On the X-ray patterns, the AS region of the femoral head is determined, as a rule, with a sufficient duration of the disease. In the early stages of the disease, radiologic examination of pathological changes in the bone may not be determined, even though the patient may already be disturbed by severe pain in the joint. In the late stages of AN, osteoarthritis joins, and it can be difficult to determine which of these diseases causes the symptoms most commonly observed in the patient.
2. Radioisotope scanning (scintigraphy)
In the absence of pathological changes on radiographs, a doctor can prescribe a radioisotope scan to clarify the diagnosis. With this technique, a drug containing a radioactive element (radiopharmaceutical) is introduced into the patient's body. After a few hours with the help of a special gamma camera, radioactivity is registered in the human body. In connection with the lack of blood flow in the head of the femur, this zone on the scintigram (the image obtained by scintigraphy) is presented as a "cold" spot, since it does not accumulate the radiopharmaceutical. After the appearance in the clinical practice of magnetic resonance imaging, the frequency of the assignment of radioisotope scanning for the diagnosis of AS was significantly reduced.
3. Magnetic resonance imaging
Currently, magnetic resonance imaging is the most commonly used research method for diagnosing an AS of the femoral head. The principle of magnetic resonance imaging consists in obtaining images of tissues and organs of the body in the form of a series of slices with the help of electro-magnetic waves. This is the most informative and absolutely safe method of research. On magnetic resonance tomograms, even minor areas with a lack of blood flow can be detected, and in the earliest stages of the development of the disease.
The tactics of treating AN are determined by the stage of the disease and the severity of clinical symptoms. At present, the effectiveness of drugs aimed at restoring blood circulation in the artery of the femoral head has not been proven. While pain can be effectively controlled by the appointment of analgesic and anti-inflammatory drugs, surgical treatment is usually not required. Although in some cases, if the head of the hip does not collapse, the surgeon can offer an operation aimed at increasing the blood supply to the femoral head. There are several options for such operations.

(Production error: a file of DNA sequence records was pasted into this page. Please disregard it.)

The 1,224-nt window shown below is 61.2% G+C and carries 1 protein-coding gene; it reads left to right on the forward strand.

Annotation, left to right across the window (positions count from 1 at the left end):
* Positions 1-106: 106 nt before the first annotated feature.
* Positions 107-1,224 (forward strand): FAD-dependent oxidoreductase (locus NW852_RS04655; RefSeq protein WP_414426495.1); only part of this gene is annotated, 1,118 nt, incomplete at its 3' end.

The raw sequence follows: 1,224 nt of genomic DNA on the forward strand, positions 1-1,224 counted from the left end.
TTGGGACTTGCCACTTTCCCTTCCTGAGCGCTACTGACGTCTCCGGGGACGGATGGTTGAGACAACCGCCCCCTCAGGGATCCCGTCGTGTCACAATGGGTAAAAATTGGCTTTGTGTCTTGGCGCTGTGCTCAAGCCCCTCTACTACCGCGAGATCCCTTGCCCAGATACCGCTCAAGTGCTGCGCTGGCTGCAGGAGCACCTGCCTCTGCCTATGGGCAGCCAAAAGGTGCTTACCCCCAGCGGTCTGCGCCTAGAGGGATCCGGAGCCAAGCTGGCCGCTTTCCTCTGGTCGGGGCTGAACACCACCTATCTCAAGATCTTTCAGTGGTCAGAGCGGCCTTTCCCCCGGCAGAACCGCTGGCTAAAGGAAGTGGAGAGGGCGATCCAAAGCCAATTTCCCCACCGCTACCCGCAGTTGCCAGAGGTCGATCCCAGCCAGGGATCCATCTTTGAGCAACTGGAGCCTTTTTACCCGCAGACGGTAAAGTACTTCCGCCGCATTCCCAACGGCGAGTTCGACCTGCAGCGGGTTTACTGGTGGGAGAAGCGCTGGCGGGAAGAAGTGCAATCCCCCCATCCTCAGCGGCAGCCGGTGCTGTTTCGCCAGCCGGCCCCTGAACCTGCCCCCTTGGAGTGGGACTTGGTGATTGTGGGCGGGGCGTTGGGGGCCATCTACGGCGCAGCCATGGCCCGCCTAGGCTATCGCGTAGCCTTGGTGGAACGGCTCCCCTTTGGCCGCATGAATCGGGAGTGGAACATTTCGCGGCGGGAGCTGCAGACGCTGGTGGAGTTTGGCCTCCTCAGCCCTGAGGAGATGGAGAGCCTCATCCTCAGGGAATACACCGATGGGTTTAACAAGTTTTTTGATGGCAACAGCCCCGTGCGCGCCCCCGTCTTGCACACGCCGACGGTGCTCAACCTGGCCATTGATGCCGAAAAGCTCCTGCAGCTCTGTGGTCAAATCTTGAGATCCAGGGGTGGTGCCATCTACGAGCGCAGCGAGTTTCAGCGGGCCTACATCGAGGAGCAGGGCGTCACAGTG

1. Decompression of the head of the femur.
The principle of this simple operation is to drill one or more channels passing through the neck into the head of the thigh, directly into the zone where there is no blood flow. This operation has two objectives:
1) increase blood supply to the ischemic area due to the growth of new blood vessels inside the drilled canal
2) reduce intraosseous pressure inside the femoral head and thereby contribute to reducing pain in patients with AS.
This operation is made through a very small incision on the lateral surface of the thigh under the control of an electron-optical converter (image intensifier). The EOP is a mobile digital X-ray machine that allows you to obtain bone images on the display screen directly during the operation. After decompression of the femoral head, the patient should use crutches for 6 weeks. This recommendation is due to the fact that reaming channels leads to a temporary decrease in the mechanical strength of the femoral neck, which increases the risk of fracture.
2. Transplanting the autograft from the fibula This is more complex operation that aims to increase blood flow in the ischemic head of the femur. Its principle consists in transplanting a piece of fibula on the vascular pedicle into the head and neck of the thigh. As a result, the ischemic head of the femur receives additional blood supply from the vessels of the bone graft. In addition, the graft mechanically strengthens the femoral head, preventing its further collapsing. This operation is made quite rarely due to its high complexity. The positive effect of the operation is not observed in all patients because of the thrombosis of the vessels feeding the bone graft.
3. Endoprostheses of the hip joint. In the late stages of aseptic necrosis in patients develop degenerative joint damage - osteoarthritis. In these cases, the endoprosthesis of the hip joint is shown to reduce the pain syndrome and improve the function of the joint.